Post-Thanksgiving Meets Post-Soviet

by Z*

All post-Soviet societies should introduce a national holiday similar to Thanksgiving, I thought, skimming through the morning news, teeming with articles about food drives across the U.S. People volunteer, donate food and toys, and write in order to increase awareness of either the poor who may not afford having a happy Thanksgiving meal or the meal itself and one's right to be treated well while giving thanks.

However, introducing another day that involves eating meat may not be feasible for post-Soviet culture, which is quite addicted to meat. Also, in times of financial crisis, there are alarming signs that meat might be disappearing from kitchens in Russia, if not across the Commonwealth of Independent States (CIS).

You should never underestimate the value of meat in that part of the world. My family enjoys eating meat for breakfast. It might of course be some quirky diet that runs in my family, which is extremely concerned about the “negative American influence” on me — I’m vegetarian.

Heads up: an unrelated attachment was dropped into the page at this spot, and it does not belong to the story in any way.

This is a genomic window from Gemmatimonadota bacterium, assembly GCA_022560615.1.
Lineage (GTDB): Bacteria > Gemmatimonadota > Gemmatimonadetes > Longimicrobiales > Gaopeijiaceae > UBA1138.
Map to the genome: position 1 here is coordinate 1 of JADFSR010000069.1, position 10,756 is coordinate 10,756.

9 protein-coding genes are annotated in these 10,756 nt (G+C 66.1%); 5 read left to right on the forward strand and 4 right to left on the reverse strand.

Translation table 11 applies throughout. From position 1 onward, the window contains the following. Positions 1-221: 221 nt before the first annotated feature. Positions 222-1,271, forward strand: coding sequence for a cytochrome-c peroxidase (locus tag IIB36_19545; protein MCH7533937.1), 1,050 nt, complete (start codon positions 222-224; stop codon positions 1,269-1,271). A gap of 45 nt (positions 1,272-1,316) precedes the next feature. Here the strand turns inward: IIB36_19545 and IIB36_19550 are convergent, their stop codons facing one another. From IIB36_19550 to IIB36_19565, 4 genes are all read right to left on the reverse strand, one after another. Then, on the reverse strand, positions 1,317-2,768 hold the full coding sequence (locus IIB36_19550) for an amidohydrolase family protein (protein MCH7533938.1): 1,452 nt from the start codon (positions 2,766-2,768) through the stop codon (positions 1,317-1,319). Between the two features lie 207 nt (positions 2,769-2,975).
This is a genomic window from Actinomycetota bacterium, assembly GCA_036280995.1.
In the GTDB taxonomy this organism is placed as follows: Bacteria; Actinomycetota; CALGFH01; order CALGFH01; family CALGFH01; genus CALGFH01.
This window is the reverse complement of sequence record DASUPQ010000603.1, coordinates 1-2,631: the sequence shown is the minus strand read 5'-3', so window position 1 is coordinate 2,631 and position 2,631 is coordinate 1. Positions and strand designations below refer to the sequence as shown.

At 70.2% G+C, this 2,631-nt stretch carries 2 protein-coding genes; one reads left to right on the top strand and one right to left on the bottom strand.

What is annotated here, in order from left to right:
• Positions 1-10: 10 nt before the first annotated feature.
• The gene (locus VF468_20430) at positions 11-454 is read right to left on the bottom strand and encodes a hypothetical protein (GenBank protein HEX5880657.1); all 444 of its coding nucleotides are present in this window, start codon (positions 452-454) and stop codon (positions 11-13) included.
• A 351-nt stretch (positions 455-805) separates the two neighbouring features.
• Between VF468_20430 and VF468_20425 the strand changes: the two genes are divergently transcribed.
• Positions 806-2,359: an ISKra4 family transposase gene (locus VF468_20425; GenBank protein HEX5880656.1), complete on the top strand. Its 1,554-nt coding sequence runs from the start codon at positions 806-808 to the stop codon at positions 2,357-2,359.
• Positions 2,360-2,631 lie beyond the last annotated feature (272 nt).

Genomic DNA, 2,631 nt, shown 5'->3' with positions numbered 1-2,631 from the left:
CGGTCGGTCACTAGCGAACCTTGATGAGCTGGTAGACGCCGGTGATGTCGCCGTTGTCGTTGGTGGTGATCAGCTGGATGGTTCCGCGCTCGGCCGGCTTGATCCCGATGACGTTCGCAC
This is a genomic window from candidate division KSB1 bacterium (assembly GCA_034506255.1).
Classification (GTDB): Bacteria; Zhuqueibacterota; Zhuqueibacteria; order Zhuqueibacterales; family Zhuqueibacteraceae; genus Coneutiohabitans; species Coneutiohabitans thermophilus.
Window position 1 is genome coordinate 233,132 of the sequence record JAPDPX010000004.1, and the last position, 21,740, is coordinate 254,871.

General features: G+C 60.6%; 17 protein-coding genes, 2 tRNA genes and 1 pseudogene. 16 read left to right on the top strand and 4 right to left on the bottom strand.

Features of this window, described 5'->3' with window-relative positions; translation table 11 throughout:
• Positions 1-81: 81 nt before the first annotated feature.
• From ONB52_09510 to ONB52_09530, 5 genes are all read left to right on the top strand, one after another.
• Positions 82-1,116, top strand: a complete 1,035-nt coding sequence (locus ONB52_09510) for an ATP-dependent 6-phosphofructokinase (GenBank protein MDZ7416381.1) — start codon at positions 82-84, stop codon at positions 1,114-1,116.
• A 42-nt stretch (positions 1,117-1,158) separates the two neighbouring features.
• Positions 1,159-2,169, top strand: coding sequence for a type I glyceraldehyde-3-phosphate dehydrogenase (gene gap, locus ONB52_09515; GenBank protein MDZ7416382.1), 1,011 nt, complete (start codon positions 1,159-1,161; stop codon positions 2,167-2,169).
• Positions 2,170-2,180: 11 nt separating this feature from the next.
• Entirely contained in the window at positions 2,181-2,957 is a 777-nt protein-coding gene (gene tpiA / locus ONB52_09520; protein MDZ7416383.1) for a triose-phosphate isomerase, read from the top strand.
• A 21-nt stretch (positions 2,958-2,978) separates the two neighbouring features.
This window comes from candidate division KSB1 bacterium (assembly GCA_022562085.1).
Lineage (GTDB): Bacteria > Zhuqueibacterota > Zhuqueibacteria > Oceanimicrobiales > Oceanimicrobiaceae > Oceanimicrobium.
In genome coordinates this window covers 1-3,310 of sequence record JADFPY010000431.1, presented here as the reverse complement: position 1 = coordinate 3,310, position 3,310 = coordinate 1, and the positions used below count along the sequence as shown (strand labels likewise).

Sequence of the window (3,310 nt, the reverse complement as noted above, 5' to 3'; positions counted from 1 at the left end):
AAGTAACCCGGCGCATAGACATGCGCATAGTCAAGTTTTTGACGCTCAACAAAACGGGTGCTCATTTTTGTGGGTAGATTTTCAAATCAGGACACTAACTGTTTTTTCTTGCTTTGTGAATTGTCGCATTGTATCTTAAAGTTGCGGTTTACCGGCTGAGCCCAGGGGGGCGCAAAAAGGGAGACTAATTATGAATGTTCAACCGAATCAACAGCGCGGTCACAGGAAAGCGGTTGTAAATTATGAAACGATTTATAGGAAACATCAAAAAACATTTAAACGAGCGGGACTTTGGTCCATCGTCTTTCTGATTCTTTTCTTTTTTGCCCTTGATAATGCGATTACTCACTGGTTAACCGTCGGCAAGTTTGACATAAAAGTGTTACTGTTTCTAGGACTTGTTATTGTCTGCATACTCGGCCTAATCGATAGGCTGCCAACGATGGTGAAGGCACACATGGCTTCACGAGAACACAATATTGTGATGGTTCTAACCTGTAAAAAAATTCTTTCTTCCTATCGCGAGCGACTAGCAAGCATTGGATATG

This summer, one babushka (grandma) was genuinely shocked upon hearing that people can live without meat in the U.S. She asked me if I had ever met another person who did not eat meat. I tried to assure her in vain that the majority of my friends are either vegetarian or vegan. However, this winter that babushka might be one of the many who involuntarily goes vegetarian.

This year’s holiday season, filled as it is with vows and resolutions, has the potential to make folks in post-Soviet society realize that maybe it is time to think about substituting something for that product that is becoming too expensive. Also, it is timely to consider your vulnerabilities at this time of year.

With our personal crisis-induced troubles on the agenda, we should still be well aware of the millions of hungry people around the world, who have no Thanksgiving that makes any difference.

*Z is from a country that made up the Soviet Union, and her writing on cultural and political matters could have a backlash when she returns home from the U.S., so she writes under a pseudonym.

(Photo by David Lat of Washington, D.C. via stock.xchng.)

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